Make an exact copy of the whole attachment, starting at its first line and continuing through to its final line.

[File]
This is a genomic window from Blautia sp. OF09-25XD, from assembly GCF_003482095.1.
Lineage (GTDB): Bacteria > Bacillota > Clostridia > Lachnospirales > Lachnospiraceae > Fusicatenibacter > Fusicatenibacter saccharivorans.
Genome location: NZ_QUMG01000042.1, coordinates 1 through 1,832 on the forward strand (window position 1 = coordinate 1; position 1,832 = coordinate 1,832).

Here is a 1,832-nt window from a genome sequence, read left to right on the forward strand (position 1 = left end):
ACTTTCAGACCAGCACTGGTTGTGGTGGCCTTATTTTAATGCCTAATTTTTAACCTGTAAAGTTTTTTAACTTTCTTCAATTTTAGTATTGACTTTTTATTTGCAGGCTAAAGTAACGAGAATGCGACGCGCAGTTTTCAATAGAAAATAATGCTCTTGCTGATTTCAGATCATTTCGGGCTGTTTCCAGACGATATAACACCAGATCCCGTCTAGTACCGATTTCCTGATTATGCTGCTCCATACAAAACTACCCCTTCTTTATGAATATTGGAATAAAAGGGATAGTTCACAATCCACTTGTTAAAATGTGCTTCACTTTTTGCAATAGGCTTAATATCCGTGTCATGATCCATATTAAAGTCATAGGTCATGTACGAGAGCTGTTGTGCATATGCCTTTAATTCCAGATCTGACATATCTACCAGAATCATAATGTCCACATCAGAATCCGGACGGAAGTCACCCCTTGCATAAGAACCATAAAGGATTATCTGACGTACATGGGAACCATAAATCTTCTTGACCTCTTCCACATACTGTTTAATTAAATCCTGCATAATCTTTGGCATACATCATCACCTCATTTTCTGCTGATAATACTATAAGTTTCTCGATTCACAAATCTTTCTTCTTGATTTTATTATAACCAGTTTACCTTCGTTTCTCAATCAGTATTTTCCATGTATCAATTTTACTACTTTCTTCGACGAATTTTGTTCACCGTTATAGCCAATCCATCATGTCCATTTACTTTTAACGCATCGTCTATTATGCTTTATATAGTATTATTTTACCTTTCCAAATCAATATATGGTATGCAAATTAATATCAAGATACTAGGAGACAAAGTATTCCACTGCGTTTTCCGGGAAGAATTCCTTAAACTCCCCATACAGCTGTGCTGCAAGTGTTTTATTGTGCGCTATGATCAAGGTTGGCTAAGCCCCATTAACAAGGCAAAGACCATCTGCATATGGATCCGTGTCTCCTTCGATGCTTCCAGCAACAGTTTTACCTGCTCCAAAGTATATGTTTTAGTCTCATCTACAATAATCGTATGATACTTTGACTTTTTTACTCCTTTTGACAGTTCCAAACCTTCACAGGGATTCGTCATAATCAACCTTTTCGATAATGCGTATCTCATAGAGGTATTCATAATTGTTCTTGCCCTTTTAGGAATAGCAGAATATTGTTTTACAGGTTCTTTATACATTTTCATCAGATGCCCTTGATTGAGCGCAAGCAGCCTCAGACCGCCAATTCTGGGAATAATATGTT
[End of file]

This is a genomic window from Blautia sp. OF09-25XD, from assembly GCF_003482095.1.
Lineage (GTDB): Bacteria > Bacillota > Clostridia > Lachnospirales > Lachnospiraceae > Fusicatenibacter > Fusicatenibacter saccharivorans.
Genome location: NZ_QUMG01000042.1, coordinates 1 through 1,832 on the forward strand (window position 1 = coordinate 1; position 1,832 = coordinate 1,832).

Here is a 1,832-nt window from a genome sequence, read left to right on the forward strand (position 1 = left end):
ACTTTCAGACCAGCACTGGTTGTGGTGGCCTTATTTTAATGCCTAATTTTTAACCTGTAAAGTTTTTTAACTTTCTTCAATTTTAGTATTGACTTTTTATTTGCAGGCTAAAGTAACGAGAATGCGACGCGCAGTTTTCAATAGAAAATAATGCTCTTGCTGATTTCAGATCATTTCGGGCTGTTTCCAGACGATATAACACCAGATCCCGTCTAGTACCGATTTCCTGATTATGCTGCTCCATACAAAACTACCCCTTCTTTATGAATATTGGAATAAAAGGGATAGTTCACAATCCACTTGTTAAAATGTGCTTCACTTTTTGCAATAGGCTTAATATCCGTGTCATGATCCATATTAAAGTCATAGGTCATGTACGAGAGCTGTTGTGCATATGCCTTTAATTCCAGATCTGACATATCTACCAGAATCATAATGTCCACATCAGAATCCGGACGGAAGTCACCCCTTGCATAAGAACCATAAAGGATTATCTGACGTACATGGGAACCATAAATCTTCTTGACCTCTTCCACATACTGTTTAATTAAATCCTGCATAATCTTTGGCATACATCATCACCTCATTTTCTGCTGATAATACTATAAGTTTCTCGATTCACAAATCTTTCTTCTTGATTTTATTATAACCAGTTTACCTTCGTTTCTCAATCAGTATTTTCCATGTATCAATTTTACTACTTTCTTCGACGAATTTTGTTCACCGTTATAGCCAATCCATCATGTCCATTTACTTTTAACGCATCGTCTATTATGCTTTATATAGTATTATTTTACCTTTCCAAATCAATATATGGTATGCAAATTAATATCAAGATACTAGGAGACAAAGTATTCCACTGCGTTTTCCGGGAAGAATTCCTTAAACTCCCCATACAGCTGTGCTGCAAGTGTTTTATTGTGCGCTATGATCAAGGTTGGCTAAGCCCCATTAACAAGGCAAAGACCATCTGCATATGGATCCGTGTCTCCTTCGATGCTTCCAGCAACAGTTTTACCTGCTCCAAAGTATATGTTTTAGTCTCATCTACAATAATCGTATGATACTTTGACTTTTTTACTCCTTTTGACAGTTCCAAACCTTCACAGGGATTCGTCATAATCAACCTTTTCGATAATGCGTATCTCATAGAGGTATTCATAATTGTTCTTGCCCTTTTAGGAATAGCAGAATATTGTTTTACAGGTTCTTTATACATTTTCATCAGATGCCCTTGATTGAGCGCAAGCAGCCTCAGACCGCCAATTCTGGGAATAATATGTT